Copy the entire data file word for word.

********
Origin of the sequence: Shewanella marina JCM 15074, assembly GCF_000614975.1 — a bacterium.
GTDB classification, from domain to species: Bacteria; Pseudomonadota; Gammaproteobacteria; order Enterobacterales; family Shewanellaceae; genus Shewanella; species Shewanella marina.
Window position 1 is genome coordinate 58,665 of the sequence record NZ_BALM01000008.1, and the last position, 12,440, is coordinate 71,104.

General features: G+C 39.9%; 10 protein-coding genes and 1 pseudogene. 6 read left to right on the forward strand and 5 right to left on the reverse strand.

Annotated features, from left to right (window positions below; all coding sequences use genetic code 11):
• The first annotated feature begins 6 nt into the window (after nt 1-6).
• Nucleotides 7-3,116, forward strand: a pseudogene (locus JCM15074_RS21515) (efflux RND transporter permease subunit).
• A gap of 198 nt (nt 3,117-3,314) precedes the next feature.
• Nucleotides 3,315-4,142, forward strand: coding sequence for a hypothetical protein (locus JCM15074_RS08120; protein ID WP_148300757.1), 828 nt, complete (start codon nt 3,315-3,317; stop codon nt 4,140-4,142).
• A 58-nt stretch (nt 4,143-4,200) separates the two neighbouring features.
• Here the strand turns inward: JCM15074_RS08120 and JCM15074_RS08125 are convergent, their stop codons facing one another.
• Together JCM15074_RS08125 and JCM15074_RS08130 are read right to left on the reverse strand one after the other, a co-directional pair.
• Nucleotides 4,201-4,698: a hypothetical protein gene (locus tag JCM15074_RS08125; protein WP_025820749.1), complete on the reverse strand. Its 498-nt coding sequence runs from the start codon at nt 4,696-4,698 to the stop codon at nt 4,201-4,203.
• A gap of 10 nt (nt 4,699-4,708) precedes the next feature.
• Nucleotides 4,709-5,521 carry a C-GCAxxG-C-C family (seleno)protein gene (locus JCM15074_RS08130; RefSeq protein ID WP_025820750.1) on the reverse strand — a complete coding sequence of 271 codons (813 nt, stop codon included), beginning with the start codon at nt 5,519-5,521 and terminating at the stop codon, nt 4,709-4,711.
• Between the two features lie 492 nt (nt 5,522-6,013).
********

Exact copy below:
Origin of the sequence: Shewanella marina JCM 15074, assembly GCF_000614975.1 — a bacterium.
GTDB classification, from domain to species: Bacteria; Pseudomonadota; Gammaproteobacteria; order Enterobacterales; family Shewanellaceae; genus Shewanella; species Shewanella marina.
Window position 1 is genome coordinate 58,665 of the sequence record NZ_BALM01000008.1, and the last position, 12,440, is coordinate 71,104.

General features: G+C 39.9%; 10 protein-coding genes and 1 pseudogene. 6 read left to right on the forward strand and 5 right to left on the reverse strand.

Annotated features, from left to right (window positions below; all coding sequences use genetic code 11):
• The first annotated feature begins 6 nt into the window (after nt 1-6).
• Nucleotides 7-3,116, forward strand: a pseudogene (locus JCM15074_RS21515) (efflux RND transporter permease subunit).
• A gap of 198 nt (nt 3,117-3,314) precedes the next feature.
• Nucleotides 3,315-4,142, forward strand: coding sequence for a hypothetical protein (locus JCM15074_RS08120; protein ID WP_148300757.1), 828 nt, complete (start codon nt 3,315-3,317; stop codon nt 4,140-4,142).
• A 58-nt stretch (nt 4,143-4,200) separates the two neighbouring features.
• Here the strand turns inward: JCM15074_RS08120 and JCM15074_RS08125 are convergent, their stop codons facing one another.
• Together JCM15074_RS08125 and JCM15074_RS08130 are read right to left on the reverse strand one after the other, a co-directional pair.
• Nucleotides 4,201-4,698: a hypothetical protein gene (locus tag JCM15074_RS08125; protein WP_025820749.1), complete on the reverse strand. Its 498-nt coding sequence runs from the start codon at nt 4,696-4,698 to the stop codon at nt 4,201-4,203.
• A gap of 10 nt (nt 4,699-4,708) precedes the next feature.
• Nucleotides 4,709-5,521 carry a C-GCAxxG-C-C family (seleno)protein gene (locus JCM15074_RS08130; RefSeq protein ID WP_025820750.1) on the reverse strand — a complete coding sequence of 271 codons (813 nt, stop codon included), beginning with the start codon at nt 5,519-5,521 and terminating at the stop codon, nt 4,709-4,711.
• Between the two features lie 492 nt (nt 5,522-6,013).